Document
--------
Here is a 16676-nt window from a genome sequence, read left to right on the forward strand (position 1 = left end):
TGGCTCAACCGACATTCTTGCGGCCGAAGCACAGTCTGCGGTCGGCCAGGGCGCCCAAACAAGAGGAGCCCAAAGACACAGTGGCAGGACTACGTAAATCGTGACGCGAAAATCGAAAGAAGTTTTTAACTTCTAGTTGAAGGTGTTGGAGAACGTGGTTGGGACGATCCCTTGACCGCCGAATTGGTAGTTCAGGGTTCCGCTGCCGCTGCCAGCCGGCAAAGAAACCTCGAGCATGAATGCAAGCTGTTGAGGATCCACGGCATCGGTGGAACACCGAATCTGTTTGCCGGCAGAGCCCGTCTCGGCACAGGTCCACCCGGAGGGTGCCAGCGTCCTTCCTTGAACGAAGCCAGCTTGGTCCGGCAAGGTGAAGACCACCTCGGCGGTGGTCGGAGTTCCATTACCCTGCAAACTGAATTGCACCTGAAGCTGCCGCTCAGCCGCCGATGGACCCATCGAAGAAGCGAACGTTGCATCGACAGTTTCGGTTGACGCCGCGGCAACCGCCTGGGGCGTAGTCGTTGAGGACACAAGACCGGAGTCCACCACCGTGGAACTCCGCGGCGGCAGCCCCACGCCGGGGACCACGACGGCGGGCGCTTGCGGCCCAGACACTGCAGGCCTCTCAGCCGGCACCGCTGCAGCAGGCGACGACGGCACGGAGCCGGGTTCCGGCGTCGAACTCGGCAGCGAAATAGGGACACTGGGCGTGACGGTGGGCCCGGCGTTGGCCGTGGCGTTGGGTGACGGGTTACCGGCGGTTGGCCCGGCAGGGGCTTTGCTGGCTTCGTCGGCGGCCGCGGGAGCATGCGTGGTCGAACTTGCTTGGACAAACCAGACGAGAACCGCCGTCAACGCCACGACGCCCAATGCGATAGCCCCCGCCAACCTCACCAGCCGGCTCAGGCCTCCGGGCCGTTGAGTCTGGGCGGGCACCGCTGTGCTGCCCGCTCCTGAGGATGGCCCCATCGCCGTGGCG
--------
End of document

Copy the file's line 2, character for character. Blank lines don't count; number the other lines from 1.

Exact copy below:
TGGCTCAACCGACATTCTTGCGGCCGAAGCACAGTCTGCGGTCGGCCAGGGCGCCCAAACAAGAGGAGCCCAAAGACACAGTGGCAGGACTACGTAAATCGTGACGCGAAAATCGAAAGAAGTTTTTAACTTCTAGTTGAAGGTGTTGGAGAACGTGGTTGGGACGATCCCTTGACCGCCGAATTGGTAGTTCAGGGTTCCGCTGCCGCTGCCAGCCGGCAAAGAAACCTCGAGCATGAATGCAAGCTGTTGAGGATCCACGGCATCGGTGGAACACCGAATCTGTTTGCCGGCAGAGCCCGTCTCGGCACAGGTCCACCCGGAGGGTGCCAGCGTCCTTCCTTGAACGAAGCCAGCTTGGTCCGGCAAGGTGAAGACCACCTCGGCGGTGGTCGGAGTTCCATTACCCTGCAAACTGAATTGCACCTGAAGCTGCCGCTCAGCCGCCGATGGACCCATCGAAGAAGCGAACGTTGCATCGACAGTTTCGGTTGACGCCGCGGCAACCGCCTGGGGCGTAGTCGTTGAGGACACAAGACCGGAGTCCACCACCGTGGAACTCCGCGGCGGCAGCCCCACGCCGGGGACCACGACGGCGGGCGCTTGCGGCCCAGACACTGCAGGCCTCTCAGCCGGCACCGCTGCAGCAGGCGACGACGGCACGGAGCCGGGTTCCGGCGTCGAACTCGGCAGCGAAATAGGGACACTGGGCGTGACGGTGGGCCCGGCGTTGGCCGTGGCGTTGGGTGACGGGTTACCGGCGGTTGGCCCGGCAGGGGCTTTGCTGGCTTCGTCGGCGGCCGCGGGAGCATGCGTGGTCGAACTTGCTTGGACAAACCAGACGAGAACCGCCGTCAACGCCACGACGCCCAATGCGATAGCCCCCGCCAACCTCACCAGCCGGCTCAGGCCTCCGGGCCGTTGAGTCTGGGCGGGCACCGCTGTGCTGCCCGCTCCTGAGGATGGCCCCATCGCCGTGGCG